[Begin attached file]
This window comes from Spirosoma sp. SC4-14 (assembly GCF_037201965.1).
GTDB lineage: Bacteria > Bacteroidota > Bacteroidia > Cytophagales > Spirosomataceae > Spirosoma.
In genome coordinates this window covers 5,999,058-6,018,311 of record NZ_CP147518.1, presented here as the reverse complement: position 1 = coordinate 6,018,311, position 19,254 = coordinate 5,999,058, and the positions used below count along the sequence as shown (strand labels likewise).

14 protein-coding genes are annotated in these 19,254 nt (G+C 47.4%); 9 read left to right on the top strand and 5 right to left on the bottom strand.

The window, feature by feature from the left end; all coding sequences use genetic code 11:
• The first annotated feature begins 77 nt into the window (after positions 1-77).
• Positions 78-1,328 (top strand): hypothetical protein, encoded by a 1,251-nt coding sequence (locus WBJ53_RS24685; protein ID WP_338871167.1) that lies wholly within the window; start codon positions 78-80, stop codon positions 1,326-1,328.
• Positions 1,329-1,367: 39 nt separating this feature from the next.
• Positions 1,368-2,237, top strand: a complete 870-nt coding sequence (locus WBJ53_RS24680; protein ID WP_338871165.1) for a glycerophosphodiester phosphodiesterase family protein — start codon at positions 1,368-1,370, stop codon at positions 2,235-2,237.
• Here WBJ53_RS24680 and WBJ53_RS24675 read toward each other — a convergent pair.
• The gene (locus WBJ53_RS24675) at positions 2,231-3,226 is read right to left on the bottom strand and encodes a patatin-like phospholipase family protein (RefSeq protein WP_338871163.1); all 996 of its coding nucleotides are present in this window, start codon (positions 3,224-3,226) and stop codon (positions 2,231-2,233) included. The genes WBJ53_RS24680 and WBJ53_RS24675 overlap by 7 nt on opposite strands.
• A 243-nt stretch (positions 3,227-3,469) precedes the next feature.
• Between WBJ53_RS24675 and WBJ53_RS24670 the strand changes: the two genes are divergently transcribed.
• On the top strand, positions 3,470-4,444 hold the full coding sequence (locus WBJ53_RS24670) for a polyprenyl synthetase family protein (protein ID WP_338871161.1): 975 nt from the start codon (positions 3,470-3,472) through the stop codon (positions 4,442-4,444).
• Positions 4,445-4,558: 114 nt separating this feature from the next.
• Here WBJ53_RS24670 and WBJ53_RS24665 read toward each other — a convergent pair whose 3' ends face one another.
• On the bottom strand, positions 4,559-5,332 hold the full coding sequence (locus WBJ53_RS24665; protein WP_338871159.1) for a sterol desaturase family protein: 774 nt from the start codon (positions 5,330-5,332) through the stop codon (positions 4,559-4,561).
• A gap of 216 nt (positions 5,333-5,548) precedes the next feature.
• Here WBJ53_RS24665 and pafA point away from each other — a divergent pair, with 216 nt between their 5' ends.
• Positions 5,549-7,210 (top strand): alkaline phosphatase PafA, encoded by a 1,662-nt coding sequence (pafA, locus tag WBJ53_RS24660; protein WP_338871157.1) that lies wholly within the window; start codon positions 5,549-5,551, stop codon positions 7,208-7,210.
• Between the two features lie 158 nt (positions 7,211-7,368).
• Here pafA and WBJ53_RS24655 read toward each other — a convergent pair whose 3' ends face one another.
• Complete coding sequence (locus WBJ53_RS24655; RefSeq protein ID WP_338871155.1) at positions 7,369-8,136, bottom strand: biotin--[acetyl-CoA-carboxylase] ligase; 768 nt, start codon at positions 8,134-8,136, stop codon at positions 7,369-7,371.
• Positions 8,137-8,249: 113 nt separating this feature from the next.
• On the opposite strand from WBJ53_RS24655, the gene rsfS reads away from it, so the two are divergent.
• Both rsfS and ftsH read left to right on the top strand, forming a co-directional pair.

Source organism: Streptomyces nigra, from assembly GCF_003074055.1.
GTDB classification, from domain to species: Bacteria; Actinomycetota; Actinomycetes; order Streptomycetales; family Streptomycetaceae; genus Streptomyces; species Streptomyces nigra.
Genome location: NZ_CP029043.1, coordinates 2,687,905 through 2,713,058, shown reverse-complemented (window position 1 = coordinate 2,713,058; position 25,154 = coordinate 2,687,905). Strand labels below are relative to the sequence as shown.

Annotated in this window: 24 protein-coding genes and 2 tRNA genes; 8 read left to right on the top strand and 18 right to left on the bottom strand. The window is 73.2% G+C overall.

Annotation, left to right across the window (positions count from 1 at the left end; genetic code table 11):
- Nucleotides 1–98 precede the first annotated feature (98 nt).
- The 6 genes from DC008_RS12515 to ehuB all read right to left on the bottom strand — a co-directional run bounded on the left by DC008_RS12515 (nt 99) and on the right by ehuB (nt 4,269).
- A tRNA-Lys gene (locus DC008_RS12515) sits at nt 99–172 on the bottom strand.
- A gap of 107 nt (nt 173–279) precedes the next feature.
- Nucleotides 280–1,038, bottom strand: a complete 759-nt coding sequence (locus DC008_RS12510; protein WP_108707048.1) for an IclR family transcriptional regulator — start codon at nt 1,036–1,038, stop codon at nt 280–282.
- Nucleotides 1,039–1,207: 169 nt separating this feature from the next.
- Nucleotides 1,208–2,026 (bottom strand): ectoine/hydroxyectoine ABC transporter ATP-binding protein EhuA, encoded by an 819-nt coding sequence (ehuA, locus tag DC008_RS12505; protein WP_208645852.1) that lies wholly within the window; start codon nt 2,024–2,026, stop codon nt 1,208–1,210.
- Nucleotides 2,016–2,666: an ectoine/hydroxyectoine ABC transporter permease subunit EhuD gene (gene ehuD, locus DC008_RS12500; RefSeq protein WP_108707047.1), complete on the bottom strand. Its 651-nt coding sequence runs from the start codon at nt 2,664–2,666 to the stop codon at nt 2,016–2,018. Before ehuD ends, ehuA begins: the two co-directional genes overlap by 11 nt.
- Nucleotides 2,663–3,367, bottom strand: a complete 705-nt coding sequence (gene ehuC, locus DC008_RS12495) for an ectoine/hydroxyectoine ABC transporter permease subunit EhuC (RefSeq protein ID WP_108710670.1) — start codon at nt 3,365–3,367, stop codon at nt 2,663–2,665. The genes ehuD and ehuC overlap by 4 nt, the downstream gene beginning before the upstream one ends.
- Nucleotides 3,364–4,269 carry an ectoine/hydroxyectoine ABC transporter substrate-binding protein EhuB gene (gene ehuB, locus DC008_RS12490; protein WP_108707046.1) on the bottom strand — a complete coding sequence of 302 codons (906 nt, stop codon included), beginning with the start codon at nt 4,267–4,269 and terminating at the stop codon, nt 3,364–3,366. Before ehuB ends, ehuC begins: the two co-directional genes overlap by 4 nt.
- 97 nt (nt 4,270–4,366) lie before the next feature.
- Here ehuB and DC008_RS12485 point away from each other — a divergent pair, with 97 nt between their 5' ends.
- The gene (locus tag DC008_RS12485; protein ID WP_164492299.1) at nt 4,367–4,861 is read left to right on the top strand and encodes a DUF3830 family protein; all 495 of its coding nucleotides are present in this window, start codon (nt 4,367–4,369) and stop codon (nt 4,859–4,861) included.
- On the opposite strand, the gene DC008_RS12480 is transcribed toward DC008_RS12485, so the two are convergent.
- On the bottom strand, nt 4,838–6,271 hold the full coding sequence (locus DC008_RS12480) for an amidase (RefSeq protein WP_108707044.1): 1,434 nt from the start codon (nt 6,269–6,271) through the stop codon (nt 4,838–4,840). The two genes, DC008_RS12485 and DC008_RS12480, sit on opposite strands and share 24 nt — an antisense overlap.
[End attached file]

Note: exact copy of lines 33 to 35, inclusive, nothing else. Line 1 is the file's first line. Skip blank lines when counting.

- The 6 genes from DC008_RS12515 to ehuB all read right to left on the bottom strand — a co-directional run bounded on the left by DC008_RS12515 (nt 99) and on the right by ehuB (nt 4,269).
- A tRNA-Lys gene (locus DC008_RS12515) sits at nt 99–172 on the bottom strand.
- A gap of 107 nt (nt 173–279) precedes the next feature.